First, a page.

Definitions for beguineˈbɛg in, ˈbeɪ gin, bəˈgin
This page provides all possible meanings and translations of the word beguine
Random House Webster's College Dictionary
a dance in bolero rhythm that originated in Martinique.
Category: Music and Dance
Origin of beguine:
1930–35; < F (West Indies) béguine, fem. der. of F béguin infatuation, lit., a kind of cap, orig. one worn by a Beguine
Beg•uineˈbɛg in, ˈbeɪ gin, bəˈgin(n.)
a member of a Roman Catholic lay sisterhood founded in Liège in the 13th century.
Origin of Beguine:
1350–1400; ME begyne < MF beguine, said to be after Lambert (le) Begue (the stammerer), founder of the order; see -ine1
(Roman Catholic Church) a member of a lay sisterhood (one of several founded in the Netherlands in the 12th and 13th centuries); though not taking religious vows the sisters followed an austere life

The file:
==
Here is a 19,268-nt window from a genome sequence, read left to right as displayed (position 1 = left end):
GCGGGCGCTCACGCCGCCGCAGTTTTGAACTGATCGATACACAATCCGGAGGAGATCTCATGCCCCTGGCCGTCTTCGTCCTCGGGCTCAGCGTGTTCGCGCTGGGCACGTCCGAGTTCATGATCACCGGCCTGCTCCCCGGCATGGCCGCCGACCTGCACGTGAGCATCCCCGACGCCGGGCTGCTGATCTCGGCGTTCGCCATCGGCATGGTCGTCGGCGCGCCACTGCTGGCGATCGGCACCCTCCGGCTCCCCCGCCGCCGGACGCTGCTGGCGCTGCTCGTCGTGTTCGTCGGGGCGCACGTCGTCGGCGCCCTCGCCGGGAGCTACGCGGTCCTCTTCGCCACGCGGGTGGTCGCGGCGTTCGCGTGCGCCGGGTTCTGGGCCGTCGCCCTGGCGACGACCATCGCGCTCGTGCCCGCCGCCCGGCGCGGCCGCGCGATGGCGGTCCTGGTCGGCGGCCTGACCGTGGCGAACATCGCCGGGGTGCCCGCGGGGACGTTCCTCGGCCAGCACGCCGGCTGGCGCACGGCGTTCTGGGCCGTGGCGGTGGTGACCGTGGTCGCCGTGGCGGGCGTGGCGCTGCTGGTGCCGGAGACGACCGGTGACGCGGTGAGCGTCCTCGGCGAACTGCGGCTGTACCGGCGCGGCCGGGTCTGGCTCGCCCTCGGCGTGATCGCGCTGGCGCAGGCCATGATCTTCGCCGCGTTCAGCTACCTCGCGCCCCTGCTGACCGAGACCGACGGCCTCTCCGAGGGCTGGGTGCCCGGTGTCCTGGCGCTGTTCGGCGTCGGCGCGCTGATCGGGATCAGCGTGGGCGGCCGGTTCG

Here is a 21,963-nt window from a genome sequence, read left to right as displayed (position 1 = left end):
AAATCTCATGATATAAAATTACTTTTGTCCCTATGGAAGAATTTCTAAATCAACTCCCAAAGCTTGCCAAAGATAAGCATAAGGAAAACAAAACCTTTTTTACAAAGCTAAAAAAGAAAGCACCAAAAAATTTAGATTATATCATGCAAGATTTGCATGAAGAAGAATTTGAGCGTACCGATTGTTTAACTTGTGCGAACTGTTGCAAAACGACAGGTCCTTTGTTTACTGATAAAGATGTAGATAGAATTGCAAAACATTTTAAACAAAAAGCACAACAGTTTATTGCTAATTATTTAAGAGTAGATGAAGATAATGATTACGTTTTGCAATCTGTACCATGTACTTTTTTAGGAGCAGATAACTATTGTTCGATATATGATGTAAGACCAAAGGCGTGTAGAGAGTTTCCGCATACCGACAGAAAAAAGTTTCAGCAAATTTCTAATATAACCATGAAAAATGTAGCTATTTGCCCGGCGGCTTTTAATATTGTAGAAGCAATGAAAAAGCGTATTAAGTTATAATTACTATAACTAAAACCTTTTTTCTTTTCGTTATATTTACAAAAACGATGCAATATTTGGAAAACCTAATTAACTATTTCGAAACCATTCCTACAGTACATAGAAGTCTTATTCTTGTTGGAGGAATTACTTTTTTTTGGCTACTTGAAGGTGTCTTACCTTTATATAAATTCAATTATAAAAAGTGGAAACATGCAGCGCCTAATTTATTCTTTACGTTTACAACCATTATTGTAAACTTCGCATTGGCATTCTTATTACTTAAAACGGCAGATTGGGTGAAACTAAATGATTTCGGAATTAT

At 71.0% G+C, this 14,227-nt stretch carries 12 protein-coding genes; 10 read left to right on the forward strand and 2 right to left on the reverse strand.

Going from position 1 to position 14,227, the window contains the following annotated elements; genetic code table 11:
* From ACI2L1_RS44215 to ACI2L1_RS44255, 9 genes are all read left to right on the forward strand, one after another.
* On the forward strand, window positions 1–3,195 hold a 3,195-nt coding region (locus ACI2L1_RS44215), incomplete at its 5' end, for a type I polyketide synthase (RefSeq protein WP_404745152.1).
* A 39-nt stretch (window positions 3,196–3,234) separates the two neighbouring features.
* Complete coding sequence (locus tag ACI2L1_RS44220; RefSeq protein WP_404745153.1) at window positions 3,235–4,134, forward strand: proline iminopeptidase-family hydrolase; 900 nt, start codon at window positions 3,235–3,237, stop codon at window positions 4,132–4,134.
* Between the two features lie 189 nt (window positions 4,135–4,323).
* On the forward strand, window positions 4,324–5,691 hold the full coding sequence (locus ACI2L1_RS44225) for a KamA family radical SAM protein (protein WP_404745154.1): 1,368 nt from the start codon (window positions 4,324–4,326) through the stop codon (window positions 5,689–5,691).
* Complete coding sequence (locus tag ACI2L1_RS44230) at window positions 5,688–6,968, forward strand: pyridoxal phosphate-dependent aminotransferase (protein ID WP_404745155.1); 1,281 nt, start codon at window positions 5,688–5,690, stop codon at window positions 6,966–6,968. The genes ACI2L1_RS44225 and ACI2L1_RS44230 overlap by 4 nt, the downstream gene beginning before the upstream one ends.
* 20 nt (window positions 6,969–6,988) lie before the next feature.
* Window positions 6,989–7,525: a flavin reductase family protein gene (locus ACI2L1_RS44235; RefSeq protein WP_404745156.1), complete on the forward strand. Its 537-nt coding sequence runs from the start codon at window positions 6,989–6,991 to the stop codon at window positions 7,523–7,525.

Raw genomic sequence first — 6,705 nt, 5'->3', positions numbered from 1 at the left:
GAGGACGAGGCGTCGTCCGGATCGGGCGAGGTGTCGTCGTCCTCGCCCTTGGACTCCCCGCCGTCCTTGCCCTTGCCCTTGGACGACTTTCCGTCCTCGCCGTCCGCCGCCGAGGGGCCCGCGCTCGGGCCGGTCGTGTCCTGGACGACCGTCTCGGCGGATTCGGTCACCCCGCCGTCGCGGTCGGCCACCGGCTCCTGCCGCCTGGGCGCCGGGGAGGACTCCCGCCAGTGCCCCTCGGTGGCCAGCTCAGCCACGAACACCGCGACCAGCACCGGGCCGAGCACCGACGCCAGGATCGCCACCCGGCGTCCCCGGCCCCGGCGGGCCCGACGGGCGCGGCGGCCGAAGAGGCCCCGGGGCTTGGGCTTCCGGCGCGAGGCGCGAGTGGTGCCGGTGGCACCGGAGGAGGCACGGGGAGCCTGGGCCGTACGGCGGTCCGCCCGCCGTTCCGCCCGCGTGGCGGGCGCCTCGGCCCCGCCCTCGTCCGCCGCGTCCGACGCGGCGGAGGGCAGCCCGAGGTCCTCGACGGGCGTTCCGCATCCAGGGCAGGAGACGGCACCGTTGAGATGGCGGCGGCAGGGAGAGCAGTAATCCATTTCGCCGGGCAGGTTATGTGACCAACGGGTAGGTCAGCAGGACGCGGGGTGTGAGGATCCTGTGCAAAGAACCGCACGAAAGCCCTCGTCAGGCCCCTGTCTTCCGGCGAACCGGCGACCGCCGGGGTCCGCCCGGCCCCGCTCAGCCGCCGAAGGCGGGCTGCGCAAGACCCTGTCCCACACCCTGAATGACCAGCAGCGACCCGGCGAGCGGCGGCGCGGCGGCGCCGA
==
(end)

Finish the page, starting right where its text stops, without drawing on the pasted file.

music written in the bolero rhythm of the beguine dance
a ballroom dance that originated in the French West Indies; similar to the rumba
A ballroom dance, similar to a slow rumba, that originated in the French West Indies.
The music for this dance.
Origin: From American béguine, from béguin.
a woman belonging to one of the religious and charitable associations or communities in the Netherlands, and elsewhere, whose members live in beguinages and are not bound by perpetual vows
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